There seems to be a lot of confusion about the genesis of the CETME assault rifle. The story goes like this: Towards the end of WWII, the Germans developed the StG44
Sturmgewehr, which is considered the first true Assault Rifle. It was late in the war and the gun never saw full production. Also under development was the similar StG45, which would become the basis for the CETME. At the war’s conclusion Ludwig Vorgrimler, a german engineer, joined the development team at Centro de Estudios Técnicos de Materiales Especiales (Center for Technical Studies of Special Materials), a Spanish government design and development establishment. Vorgrimler was the primary engineer on the CETME Model A, the first rifle in the family
now known simply as “CETME”. It was first produced in 1957 and was the product of a lengthy development cycle during which Heckler and Koch made numerous inputs. Ultimately H&K developed the G3 assault rifle based closely on the CETME. H&K still produces the G3 and the HK91 semi-auto civilian version.
One of the most interesting features of this rifle is the operating mechanism. Rather than a piston/operating rod (like the AK-47) or direct gas impingement (AR-15), this rifle uses a “roller-delayed blowback” system. What this means is that the rifle has a bolt carrier that locks into the barrel by means of a pair of steel rollers that extend out into recesses in the barrel extension. When the gun is fired the rearward pressure extends through the bolt, pushing back the inner section of the carrier. This allows the rollers to eventually drop out of the recesses and allow the rest of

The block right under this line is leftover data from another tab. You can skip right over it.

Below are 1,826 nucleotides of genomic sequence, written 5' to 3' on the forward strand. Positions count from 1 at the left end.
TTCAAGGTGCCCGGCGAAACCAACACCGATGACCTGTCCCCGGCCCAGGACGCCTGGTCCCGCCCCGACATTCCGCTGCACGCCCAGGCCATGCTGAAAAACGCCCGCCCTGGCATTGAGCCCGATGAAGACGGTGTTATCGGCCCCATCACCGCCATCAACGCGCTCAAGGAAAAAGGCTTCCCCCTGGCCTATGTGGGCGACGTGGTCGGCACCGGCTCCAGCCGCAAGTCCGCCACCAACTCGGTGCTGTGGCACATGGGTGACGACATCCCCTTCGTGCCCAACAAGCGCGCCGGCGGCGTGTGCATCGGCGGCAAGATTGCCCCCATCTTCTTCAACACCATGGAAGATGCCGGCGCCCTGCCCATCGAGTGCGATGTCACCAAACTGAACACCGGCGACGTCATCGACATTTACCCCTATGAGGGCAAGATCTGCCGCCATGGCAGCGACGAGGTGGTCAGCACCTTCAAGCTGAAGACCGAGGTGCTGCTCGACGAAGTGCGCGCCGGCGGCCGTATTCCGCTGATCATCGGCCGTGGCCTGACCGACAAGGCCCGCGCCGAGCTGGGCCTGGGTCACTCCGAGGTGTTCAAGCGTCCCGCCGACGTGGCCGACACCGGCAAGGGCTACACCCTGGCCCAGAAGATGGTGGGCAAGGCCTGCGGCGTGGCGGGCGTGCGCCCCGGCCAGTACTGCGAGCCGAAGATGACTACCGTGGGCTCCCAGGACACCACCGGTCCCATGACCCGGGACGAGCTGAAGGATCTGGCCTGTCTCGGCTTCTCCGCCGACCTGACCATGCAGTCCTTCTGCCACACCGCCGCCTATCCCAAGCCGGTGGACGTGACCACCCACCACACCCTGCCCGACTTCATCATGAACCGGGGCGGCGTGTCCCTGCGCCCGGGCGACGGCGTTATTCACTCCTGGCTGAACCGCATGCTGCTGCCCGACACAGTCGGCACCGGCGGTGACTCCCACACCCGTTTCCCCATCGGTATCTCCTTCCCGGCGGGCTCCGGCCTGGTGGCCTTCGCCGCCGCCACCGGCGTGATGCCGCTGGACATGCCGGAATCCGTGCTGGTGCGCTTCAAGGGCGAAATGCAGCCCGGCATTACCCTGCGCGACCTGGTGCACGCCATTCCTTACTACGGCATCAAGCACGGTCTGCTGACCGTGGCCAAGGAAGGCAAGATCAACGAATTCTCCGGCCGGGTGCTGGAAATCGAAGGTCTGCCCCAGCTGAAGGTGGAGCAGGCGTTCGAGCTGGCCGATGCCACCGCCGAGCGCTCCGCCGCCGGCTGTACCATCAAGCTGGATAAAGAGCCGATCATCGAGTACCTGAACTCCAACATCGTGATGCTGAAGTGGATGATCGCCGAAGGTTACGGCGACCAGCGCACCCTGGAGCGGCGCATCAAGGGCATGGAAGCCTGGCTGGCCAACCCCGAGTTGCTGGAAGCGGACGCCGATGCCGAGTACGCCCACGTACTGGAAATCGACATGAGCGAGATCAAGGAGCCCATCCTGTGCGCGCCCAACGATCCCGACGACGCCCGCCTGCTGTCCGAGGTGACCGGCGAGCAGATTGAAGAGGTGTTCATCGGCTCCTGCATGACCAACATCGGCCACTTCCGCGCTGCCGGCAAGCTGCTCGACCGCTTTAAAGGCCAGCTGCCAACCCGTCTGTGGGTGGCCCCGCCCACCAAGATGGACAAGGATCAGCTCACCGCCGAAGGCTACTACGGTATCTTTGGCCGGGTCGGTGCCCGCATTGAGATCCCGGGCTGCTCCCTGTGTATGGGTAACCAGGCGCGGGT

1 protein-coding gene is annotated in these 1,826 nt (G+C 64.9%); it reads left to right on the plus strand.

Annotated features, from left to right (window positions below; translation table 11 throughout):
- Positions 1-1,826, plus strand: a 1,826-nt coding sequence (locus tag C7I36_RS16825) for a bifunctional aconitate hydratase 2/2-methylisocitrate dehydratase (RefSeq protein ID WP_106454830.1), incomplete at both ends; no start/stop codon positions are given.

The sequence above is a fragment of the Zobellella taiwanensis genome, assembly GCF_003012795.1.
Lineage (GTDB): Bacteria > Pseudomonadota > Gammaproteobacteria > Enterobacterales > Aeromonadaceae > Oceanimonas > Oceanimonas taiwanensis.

the carrier to move backward, cycling the action. The delay is enough to allow the bullet to leave the muzzle with full velocity. The design is ingenious and makes for fewer moving parts than others.
There are some drawbacks to the system. First, the gun is heavy due to the added weight of the system. The barrel extension is thick and heavy, as is the bolt carrier. Second, the chamber fluting and massive recoil forces render the brass un-reloadable. For military and LE use, this is irrelevant but for civilian shooters this is a big drawback. The brass is ejected with such force that it easily travels 35-40ft and is imparted with a set of splines that while interesting to look at leaves far too much deformation to try and reload it. Additionally, the gun has a tendency to tear the rims off brass. In fact when I bought mine I discovered there was a broken shell in the chamber!
Speaking of mine, some personal observations are in order. The rifle was a Century Arms International US rifle, made from CETME parts with the requisite number of US components to circumvent the import ban. CAI has a reputation for shoddy guns and this was no exception. The fit/finish was poor but I will say that the gun worked flawlessly during the thousand rounds I put through it. With the efficient muzzle brake it was very controllable under semi-auto fire and once I got good magazines for it it was perfectly reliable. Magazines are common across the CETME and G3 models but some fit better than others. I bought about 20 for $3 each and about 5 of them were not reliable.
The rifle was also fun to shoot but extremely loud. Due to the muzzle brake, this was easily the loudest firearm I’ve ever fired on a range. It got everyone’s attention, especially under rapid fire.
I sold this rifle a few years ago but I expect I will have a PTR91 at some point. If however you are considering a .308 battle rifle, I would be hard pressed to choose this gun over an M1A, especially due to the brass issue.